I'm hoping to get in my Christmas mystery review and two other books this coming week, but in the meantime I thought I would review my first full year on the blog.
The biggest news was the appearance in June of my book, ten years in the making, Masters of the "Humdrum" Mystery: Cecil John Charles Street, Freeman Wills Crofts, Alfred Walter Stewart and the British Detective Novel, 1920 to 1961
. With it, I hope to persuade modern mystery critics and fans that the Golden Age of the detective novel (roughly 1920 to 1940) was a more diverse period, ideologically and aesthetically, than is admitted and also that these specific authors had their merits (some critics and fans know this already, of course, but many don't).
The book has received some excellent notices, such as Jon L. Breen's in Mystery Scene
, J. Kingston Pierce's at Kirkus Reviews
and Geoff Bradley's in CADS
. Also a great piece by Patrick Ohl on his blog, At the Scene of the Crime
I also contributed introductions to Coachwhip's new editions of titles by J. J. Connington and Todd Downing. My own book on Todd Downing will be out, after a delay, in January (you'll be hearing more about this one).
All these books are available from Amazon. Additionally, titles by Connington are being reissued in Ebook format by Orion's Murder Room. I hope they can follow suit with John Street and Freeman Wills Crofts. Those who control Street's literary estate have not been notably helpful to date.
Now to the books discussed this year on the blog!
Herewith is the list of the them, by year of publication:
Great Porter Square (1885), by Benjamin Farjeon
The Confession (1917), Mary Roberts Rinehart
Carteret's Cure (1926), Richard Keverne
The Copper Bottle (1929), E. J. Millward
Murder by Latitude (1930), Rufus King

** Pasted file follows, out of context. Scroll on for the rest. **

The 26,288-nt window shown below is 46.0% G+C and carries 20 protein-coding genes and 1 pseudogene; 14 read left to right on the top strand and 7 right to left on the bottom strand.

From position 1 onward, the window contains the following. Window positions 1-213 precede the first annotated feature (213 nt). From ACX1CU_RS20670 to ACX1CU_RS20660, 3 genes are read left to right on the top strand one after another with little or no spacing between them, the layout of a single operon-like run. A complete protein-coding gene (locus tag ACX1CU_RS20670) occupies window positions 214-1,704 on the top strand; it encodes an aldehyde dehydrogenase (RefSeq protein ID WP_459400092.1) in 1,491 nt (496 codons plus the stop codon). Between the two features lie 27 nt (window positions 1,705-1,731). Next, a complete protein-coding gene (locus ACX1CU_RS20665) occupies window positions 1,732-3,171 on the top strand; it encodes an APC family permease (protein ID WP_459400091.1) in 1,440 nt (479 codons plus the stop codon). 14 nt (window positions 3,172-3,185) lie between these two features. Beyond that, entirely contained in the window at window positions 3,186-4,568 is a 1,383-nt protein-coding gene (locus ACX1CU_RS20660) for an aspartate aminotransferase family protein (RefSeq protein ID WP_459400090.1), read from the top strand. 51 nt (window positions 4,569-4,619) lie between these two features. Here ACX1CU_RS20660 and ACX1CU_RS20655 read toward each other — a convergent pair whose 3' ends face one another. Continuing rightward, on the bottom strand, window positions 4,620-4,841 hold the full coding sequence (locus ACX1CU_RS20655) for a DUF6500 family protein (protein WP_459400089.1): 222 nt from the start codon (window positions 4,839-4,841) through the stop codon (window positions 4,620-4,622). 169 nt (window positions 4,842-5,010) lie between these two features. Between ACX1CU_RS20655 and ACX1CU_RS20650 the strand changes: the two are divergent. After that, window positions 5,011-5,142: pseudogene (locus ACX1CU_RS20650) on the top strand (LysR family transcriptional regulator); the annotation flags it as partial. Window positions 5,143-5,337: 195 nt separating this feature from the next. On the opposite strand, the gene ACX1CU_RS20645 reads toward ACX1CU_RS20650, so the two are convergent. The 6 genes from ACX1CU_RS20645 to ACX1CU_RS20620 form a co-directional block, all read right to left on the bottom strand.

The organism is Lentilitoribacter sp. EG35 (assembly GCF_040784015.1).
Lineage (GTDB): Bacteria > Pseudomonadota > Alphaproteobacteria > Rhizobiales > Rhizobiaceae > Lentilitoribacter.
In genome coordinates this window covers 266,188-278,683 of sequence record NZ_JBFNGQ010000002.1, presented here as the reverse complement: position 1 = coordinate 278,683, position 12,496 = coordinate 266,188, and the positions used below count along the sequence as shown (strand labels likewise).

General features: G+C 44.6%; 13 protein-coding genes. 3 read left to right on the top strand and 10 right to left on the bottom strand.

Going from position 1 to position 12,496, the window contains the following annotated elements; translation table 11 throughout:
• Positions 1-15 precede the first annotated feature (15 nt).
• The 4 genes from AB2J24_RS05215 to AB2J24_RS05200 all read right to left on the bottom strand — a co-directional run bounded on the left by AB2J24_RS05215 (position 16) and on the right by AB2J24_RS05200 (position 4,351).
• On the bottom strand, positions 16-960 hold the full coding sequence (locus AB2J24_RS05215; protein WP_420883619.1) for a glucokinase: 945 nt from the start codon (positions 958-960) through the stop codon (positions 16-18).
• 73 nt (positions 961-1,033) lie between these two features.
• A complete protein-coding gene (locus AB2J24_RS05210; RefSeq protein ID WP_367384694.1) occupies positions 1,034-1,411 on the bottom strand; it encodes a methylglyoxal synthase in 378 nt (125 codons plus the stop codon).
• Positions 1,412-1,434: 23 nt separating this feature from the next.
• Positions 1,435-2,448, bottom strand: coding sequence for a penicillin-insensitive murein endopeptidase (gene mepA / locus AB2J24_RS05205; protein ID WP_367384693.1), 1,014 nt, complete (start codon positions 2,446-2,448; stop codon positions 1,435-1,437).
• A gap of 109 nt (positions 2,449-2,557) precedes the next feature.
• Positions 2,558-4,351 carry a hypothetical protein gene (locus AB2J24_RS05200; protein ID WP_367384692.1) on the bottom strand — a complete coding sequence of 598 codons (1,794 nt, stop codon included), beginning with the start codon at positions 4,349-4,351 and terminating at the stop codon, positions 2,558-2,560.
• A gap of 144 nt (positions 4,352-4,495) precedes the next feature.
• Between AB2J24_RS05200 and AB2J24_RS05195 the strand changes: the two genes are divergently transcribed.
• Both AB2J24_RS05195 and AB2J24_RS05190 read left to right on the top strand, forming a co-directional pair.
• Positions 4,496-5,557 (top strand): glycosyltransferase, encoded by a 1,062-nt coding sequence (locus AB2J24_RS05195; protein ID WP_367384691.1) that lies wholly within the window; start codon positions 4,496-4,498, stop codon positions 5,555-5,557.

Castle Skull (1931), John Dickson Carr
The Floating Admiral (1931), Various Authors
Maigret in Holland (1931), Georges Simenon
The Matilda Hunter Murder (1931), Harry Stephen Keeler
Six Dead Men (1931), Stanislas-Andree Steeman
The Thirteenth Floor (1931), J. F. W. Hannay
Murder on the Yacht (1932), Rufus King
Red Warning (1933), Virgil Markham
The Warrielaw Jewel (1933), Winifred Peck
Cartwright is Dead, Sir! (1934), Hugh Baker
Death of a Banker (1934), Anthony Wynne
A Girl Died Laughing (1934), Viola Paradise
Desire to Kill (1934), Alice Campbell
Give Me Death (1934), Isabel Briggs Myers
Insoluble (1934), Francis Everton
The Lesser Antilles Case (1934), Rufus King
Still Dead (1934), Ronald Knox
Crime in Corn Weather (1935), Mary Meigs Atwater
The First Time He Died (1935), Ethel Lina White
Halfway House (1935), Ellery Queen
How Strange a Thing (1935), Dorothy Bennett
Murder with Pictures (1935), George Harmon Coxe
Smoke Screen (1935), Christopher Hale
Vultures in the Sky (1935), Todd Downing
A Frame for Murder, Kirke Mechem (1936)
Murder of a Matriarch (1936), Hugh Austin
Death for Dear Clara (1937), Q. Patrick
Invitation to Kill (1937), Gardner Low
Murder a la Richelieu (1937), Anita Blackmon
The Third Eye (1937), Ethel Lina White
Todmanhawe Grange (1937), J. S. Fletcher
Banbury Bog (1938), Phoebe Atwood Taylor
The Bloody Tower (1938), John Rhode
Double Death (1939), Various Authors
Murder in Stained Glass (1939), Margaret Armstrong
The Affair in Death Valley (1940), Clifford Knight
Maigret and the Spinster (1942), Georges Simenon
The Scarlet Circle (1943), Jonathan Stagge
Absent in the Spring (1944), Agatha Christie (as Mary Westmacott)
The Vultures Gather (1945), Anne Hocking
Death in the Night Watches (1945), George Bellairs
Museum Piece No. 13 (1946), Rufus King